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Why the Digital Humanities Matter

Why the Digital Humanities Matter
As more and more information becomes available online, students — especially non-traditional students — should be well-versed in digital humanities.
Those of us who live in the humanities wing of the academic mansion constantly hear people telling us we’re “in crisis.” In June 2013, the Wall Street Journal featured the article “Humanities Fall From Favor.” [1] Four days later, the Chronicle of Higher Education presented a counter-argument that stated the “‘humanities in crisis’ story is seriously overrated.”[2] It’s clear there’s a perception that a crisis exists and, in fact, this perception has existed in various degrees since the 1920s.

One of the ways I believe we can overcome this perception is with a relatively new discipline called the Digital Humanities (DH). DH practitioners experiment in the area “born of the encounter between traditional humanities and computational methods.”[3]

Though the DH name did not exist prior to 2004, pioneering efforts began with Jesuit priest Roberto Busa who, working with IBM in the 1950s, developed a computer-generated concordance to the writings of Thomas Aquinas (that can be found today at DH projects increased dramatically with the advent of the Internet and more powerful computer technology. Today, we’re seeing important DH projects that focus on curating knowledge that was actually “born digital.”[4]

Why are projects like this needed now more than ever? Research is fundamentally different than it was just a short time ago. As David Berry wrote in “Understanding Digital Humanities,” “it is becoming more and more evident that research is increasingly being mediated through digital technology.”[5] Technology is bringing a revolutionary change to what it means to conduct research in the humanities and across all scholarly disciplines.

Here are two personal examples. When I was working on my master’s degree in history at the University of Akron in 1992, one of my professors told me not to use the computer system in the library to find books. She said it was much more thorough to use the paper-based card catalog system because the computer system failed to account for many books in the physical collection.

Things began to change when I moved to Case Western Reserve University to work on my Ph.D.  I completed my Ph.D. in history in 1999 and, at that time, Yahoo! Internet Life ranked the university as the “Nation’s Most Wired Campus.” Nevertheless, when writing my dissertation on the history of the information explosion, I spent all of my time in a physical library and archives. There were simply no digitized databases that could assist me with my research.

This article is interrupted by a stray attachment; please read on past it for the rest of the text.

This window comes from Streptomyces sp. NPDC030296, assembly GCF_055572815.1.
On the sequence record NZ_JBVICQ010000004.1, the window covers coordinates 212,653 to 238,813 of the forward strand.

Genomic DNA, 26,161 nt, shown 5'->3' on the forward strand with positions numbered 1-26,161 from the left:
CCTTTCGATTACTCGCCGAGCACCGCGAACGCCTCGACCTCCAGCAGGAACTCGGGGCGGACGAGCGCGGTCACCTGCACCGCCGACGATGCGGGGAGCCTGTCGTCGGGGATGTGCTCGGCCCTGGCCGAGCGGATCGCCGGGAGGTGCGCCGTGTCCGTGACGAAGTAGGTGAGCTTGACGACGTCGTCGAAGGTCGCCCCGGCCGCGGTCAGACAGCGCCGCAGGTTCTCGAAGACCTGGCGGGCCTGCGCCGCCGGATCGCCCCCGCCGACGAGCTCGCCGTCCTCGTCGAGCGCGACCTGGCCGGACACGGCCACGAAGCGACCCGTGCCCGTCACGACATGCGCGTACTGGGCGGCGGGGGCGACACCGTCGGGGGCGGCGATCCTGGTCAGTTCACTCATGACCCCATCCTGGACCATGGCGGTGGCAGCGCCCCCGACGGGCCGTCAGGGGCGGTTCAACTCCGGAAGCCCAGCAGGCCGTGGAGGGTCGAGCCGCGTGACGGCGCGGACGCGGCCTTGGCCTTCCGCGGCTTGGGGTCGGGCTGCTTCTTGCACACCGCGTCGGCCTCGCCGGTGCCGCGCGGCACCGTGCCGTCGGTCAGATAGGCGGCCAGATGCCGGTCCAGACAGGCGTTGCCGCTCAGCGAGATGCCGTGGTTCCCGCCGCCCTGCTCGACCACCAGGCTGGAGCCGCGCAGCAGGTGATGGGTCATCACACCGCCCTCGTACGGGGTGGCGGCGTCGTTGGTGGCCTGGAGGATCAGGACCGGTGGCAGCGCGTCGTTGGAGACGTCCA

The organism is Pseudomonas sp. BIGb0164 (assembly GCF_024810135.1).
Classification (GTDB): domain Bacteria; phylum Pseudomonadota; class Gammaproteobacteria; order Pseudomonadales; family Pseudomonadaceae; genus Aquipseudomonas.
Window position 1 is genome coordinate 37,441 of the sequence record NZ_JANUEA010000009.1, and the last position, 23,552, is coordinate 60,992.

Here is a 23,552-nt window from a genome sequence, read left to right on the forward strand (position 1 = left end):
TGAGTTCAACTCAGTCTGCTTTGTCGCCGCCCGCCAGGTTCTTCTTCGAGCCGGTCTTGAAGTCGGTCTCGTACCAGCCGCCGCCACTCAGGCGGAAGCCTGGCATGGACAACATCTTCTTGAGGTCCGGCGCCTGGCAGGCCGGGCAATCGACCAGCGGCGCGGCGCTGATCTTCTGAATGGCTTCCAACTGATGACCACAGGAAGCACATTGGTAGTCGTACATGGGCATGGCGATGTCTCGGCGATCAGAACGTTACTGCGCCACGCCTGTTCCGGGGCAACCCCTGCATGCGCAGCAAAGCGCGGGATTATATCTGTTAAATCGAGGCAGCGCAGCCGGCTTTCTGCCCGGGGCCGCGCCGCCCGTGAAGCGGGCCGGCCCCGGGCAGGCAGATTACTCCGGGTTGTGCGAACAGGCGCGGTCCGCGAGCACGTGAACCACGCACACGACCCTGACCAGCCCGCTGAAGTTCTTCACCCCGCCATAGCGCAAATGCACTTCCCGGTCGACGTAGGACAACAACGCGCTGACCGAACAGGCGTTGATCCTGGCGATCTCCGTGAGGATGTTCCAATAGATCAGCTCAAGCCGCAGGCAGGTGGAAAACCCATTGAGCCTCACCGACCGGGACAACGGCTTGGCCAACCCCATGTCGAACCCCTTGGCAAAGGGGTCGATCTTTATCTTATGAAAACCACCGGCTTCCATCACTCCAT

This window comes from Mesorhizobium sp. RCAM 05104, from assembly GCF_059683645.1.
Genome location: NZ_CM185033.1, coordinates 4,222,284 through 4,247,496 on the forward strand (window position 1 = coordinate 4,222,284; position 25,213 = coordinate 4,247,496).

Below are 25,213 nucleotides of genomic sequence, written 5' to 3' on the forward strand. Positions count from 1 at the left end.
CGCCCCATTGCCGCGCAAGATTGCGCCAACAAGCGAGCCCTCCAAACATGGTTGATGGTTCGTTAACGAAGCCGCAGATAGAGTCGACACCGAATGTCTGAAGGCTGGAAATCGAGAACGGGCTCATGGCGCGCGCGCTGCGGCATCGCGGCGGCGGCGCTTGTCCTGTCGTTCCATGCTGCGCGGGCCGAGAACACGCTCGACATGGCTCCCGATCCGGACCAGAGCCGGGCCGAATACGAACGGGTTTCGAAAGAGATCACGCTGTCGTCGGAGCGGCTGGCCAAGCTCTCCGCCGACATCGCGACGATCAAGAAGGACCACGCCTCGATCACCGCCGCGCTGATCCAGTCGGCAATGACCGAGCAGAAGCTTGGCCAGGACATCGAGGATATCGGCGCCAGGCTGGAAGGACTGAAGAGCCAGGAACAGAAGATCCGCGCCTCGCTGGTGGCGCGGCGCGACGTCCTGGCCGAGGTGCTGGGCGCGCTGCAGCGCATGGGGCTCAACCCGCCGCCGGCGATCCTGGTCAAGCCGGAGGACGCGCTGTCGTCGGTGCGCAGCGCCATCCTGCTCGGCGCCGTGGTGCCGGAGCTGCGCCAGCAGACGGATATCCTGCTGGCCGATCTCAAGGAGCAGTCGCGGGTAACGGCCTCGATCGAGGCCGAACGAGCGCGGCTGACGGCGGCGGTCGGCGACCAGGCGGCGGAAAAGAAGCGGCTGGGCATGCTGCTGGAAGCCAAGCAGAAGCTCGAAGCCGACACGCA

Today, almost everything has changed. I am a professor of history at an online university, we have a wonderful digital library and new primary sources are digitized and made available online every day.

We desperately need a discipline whose sole purpose is to investigate, experiment with and create meanings for this new electronic world of information. That is the role of DH today.

I firmly believe the growing vigor and sophistication of DH will serve as an antidote to the persistent rumors that the humanities are in crisis. As Mark Twain famously said in 1897, “The report of my death was an exaggeration.” I can assure you, the humanities are alive, well and thriving in the digital world of the 21st century.

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[1] Jennifer Levitz and Douglas Belkin, “Humanities Fall From Favor,” The Wall Street Journal, June 6, 2013. Accessed at

[2] David Sibley, “A Crisis in the Humanities?,” The Chronicle of Higher Education, June 10, 2013. Accessed at

[3] Peter Lunenfeld, Anne Burdick, Johanna Drucker, Todd Presner and Jeffrey Schnapp, Digital_Humanities (Boston: The MIT Press, 2012)

[4] The Digital Humanities Manifesto 2.0. Accessed at

[5] David Berry, Understanding Digital Humanities (Palgrave Macmillan, 2012). Accessed at

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